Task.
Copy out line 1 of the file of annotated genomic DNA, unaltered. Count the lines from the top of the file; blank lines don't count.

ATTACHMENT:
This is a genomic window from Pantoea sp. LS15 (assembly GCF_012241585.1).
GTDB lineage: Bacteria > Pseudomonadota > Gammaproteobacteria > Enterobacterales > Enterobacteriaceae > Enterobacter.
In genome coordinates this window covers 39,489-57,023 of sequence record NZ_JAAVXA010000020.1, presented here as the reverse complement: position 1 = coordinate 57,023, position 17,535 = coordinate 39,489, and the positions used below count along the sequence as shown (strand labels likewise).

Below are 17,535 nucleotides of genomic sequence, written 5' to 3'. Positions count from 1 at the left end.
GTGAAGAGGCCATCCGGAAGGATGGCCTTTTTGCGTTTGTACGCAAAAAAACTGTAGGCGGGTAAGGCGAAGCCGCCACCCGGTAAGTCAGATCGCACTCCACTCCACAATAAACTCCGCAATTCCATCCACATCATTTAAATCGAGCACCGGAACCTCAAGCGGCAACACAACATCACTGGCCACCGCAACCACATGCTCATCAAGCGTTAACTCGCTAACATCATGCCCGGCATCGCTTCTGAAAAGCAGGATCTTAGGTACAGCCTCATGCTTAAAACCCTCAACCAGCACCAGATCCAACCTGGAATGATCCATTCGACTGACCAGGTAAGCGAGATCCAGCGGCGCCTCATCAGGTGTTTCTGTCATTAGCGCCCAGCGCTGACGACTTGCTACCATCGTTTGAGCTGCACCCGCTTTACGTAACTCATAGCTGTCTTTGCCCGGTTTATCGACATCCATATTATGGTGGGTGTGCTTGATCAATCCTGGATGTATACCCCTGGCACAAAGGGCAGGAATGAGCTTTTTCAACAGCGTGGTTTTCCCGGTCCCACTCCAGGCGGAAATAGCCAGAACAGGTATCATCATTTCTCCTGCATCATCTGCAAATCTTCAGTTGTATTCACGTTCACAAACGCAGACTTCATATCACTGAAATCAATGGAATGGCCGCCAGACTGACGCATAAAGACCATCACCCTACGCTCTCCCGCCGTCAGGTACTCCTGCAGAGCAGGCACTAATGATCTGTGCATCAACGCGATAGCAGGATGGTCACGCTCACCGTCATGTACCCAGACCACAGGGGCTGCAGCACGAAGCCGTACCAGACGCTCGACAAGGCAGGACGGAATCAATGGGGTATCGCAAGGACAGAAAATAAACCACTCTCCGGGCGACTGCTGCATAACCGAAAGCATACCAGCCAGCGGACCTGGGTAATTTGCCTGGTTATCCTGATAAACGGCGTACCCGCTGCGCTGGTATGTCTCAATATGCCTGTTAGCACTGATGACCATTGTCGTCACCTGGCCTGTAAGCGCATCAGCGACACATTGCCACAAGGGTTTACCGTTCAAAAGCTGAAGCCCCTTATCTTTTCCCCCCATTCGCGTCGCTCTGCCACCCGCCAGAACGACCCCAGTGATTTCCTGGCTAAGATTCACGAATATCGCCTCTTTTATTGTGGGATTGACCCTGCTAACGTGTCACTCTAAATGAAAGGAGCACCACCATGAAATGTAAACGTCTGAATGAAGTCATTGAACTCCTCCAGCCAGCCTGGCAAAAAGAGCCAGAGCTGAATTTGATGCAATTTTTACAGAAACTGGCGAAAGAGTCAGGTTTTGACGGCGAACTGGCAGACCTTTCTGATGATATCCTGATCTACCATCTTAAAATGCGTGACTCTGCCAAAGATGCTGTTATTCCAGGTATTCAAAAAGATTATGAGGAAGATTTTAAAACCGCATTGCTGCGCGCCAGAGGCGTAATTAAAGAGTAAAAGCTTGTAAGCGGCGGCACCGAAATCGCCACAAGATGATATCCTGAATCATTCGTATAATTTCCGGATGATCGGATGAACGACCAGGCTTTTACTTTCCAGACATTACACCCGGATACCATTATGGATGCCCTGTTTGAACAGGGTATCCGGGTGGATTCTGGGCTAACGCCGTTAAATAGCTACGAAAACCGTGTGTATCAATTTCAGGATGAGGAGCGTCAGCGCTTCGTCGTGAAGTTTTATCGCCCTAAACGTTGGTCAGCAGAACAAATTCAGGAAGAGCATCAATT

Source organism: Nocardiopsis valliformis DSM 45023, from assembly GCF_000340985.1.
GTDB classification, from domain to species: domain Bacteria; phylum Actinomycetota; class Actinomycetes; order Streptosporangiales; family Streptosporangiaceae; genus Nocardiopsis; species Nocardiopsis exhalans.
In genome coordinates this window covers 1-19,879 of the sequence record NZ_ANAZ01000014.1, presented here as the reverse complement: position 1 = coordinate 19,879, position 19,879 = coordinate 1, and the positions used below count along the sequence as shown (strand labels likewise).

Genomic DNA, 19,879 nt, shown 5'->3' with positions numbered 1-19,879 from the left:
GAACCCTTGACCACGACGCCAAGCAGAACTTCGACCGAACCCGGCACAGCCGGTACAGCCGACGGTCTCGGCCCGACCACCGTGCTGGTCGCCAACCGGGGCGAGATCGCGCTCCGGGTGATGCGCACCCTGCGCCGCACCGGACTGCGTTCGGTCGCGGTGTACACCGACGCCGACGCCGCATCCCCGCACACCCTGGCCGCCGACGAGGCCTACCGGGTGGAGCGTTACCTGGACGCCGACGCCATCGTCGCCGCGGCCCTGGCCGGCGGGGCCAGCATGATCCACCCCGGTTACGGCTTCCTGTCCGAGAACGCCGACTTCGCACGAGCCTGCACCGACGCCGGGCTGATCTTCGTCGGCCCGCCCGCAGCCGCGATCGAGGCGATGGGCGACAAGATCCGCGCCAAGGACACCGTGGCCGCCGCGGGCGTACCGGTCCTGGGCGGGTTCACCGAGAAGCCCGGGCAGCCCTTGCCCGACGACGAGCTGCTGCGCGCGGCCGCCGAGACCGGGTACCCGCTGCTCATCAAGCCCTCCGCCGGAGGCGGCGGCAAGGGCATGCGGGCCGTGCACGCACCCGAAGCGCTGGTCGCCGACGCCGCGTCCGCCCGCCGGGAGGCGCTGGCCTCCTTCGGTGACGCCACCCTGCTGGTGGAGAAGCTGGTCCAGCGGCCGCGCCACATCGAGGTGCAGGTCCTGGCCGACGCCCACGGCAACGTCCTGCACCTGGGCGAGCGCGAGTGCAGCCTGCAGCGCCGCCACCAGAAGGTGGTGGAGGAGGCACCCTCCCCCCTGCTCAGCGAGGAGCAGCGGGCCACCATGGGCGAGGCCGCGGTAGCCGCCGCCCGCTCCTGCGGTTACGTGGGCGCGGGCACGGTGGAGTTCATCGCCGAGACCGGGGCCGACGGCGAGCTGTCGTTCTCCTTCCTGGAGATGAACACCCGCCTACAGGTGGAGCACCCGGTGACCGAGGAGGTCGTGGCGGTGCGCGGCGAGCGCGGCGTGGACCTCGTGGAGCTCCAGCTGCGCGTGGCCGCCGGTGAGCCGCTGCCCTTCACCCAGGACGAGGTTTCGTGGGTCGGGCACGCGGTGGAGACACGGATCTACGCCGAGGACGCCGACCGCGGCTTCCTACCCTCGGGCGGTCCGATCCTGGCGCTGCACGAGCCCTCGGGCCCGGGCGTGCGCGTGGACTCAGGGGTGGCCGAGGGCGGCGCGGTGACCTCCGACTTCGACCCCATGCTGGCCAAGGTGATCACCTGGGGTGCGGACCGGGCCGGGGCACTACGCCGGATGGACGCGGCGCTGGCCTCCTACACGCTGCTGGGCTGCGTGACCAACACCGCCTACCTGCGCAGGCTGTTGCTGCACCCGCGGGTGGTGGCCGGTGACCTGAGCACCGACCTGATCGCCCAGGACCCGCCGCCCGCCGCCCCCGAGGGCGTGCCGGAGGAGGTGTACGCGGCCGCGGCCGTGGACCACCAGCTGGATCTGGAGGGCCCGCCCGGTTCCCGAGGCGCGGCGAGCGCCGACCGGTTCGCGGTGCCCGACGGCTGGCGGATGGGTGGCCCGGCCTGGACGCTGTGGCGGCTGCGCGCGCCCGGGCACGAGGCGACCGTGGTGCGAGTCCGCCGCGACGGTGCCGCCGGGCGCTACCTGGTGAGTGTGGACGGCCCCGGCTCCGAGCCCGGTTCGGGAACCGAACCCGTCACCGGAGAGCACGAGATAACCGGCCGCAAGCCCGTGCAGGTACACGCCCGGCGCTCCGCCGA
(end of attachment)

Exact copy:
This is a genomic window from Pantoea sp. LS15 (assembly GCF_012241585.1).